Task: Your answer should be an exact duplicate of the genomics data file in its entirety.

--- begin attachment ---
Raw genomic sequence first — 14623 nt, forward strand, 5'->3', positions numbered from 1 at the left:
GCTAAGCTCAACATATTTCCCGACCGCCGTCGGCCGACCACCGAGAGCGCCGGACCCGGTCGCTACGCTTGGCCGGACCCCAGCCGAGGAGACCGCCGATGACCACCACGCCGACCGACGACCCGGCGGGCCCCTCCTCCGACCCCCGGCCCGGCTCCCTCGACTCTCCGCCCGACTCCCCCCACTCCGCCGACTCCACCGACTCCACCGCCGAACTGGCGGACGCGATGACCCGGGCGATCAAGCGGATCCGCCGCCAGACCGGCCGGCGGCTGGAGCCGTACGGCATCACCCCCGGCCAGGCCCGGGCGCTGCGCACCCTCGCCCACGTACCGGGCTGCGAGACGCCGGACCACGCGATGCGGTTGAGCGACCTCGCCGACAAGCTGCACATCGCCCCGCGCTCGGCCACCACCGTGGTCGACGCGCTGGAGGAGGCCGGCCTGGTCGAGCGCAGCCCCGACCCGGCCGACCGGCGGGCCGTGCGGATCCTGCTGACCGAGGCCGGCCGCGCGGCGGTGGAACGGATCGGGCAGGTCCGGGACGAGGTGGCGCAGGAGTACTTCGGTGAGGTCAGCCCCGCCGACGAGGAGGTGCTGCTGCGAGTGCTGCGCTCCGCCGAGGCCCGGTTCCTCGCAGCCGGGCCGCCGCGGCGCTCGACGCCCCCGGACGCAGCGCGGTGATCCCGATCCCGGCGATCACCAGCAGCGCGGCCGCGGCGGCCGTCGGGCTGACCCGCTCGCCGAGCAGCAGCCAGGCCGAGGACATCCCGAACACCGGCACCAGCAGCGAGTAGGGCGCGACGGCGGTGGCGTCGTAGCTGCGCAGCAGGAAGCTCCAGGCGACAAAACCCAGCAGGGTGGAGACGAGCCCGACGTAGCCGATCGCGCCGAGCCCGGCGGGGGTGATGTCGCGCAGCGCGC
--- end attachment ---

Raw genomic sequence first — 14623 nt, forward strand, 5'->3', positions numbered from 1 at the left:
GCTAAGCTCAACATATTTCCCGACCGCCGTCGGCCGACCACCGAGAGCGCCGGACCCGGTCGCTACGCTTGGCCGGACCCCAGCCGAGGAGACCGCCGATGACCACCACGCCGACCGACGACCCGGCGGGCCCCTCCTCCGACCCCCGGCCCGGCTCCCTCGACTCTCCGCCCGACTCCCCCCACTCCGCCGACTCCACCGACTCCACCGCCGAACTGGCGGACGCGATGACCCGGGCGATCAAGCGGATCCGCCGCCAGACCGGCCGGCGGCTGGAGCCGTACGGCATCACCCCCGGCCAGGCCCGGGCGCTGCGCACCCTCGCCCACGTACCGGGCTGCGAGACGCCGGACCACGCGATGCGGTTGAGCGACCTCGCCGACAAGCTGCACATCGCCCCGCGCTCGGCCACCACCGTGGTCGACGCGCTGGAGGAGGCCGGCCTGGTCGAGCGCAGCCCCGACCCGGCCGACCGGCGGGCCGTGCGGATCCTGCTGACCGAGGCCGGCCGCGCGGCGGTGGAACGGATCGGGCAGGTCCGGGACGAGGTGGCGCAGGAGTACTTCGGTGAGGTCAGCCCCGCCGACGAGGAGGTGCTGCTGCGAGTGCTGCGCTCCGCCGAGGCCCGGTTCCTCGCAGCCGGGCCGCCGCGGCGCTCGACGCCCCCGGACGCAGCGCGGTGATCCCGATCCCGGCGATCACCAGCAGCGCGGCCGCGGCGGCCGTCGGGCTGACCCGCTCGCCGAGCAGCAGCCAGGCCGAGGACATCCCGAACACCGGCACCAGCAGCGAGTAGGGCGCGACGGCGGTGGCGTCGTAGCTGCGCAGCAGGAAGCTCCAGGCGACAAAACCCAGCAGGGTGGAGACGAGCCCGACGTAGCCGATCGCGCCGAGCCCGGCGGGGGTGATGTCGCGCAGCGCGC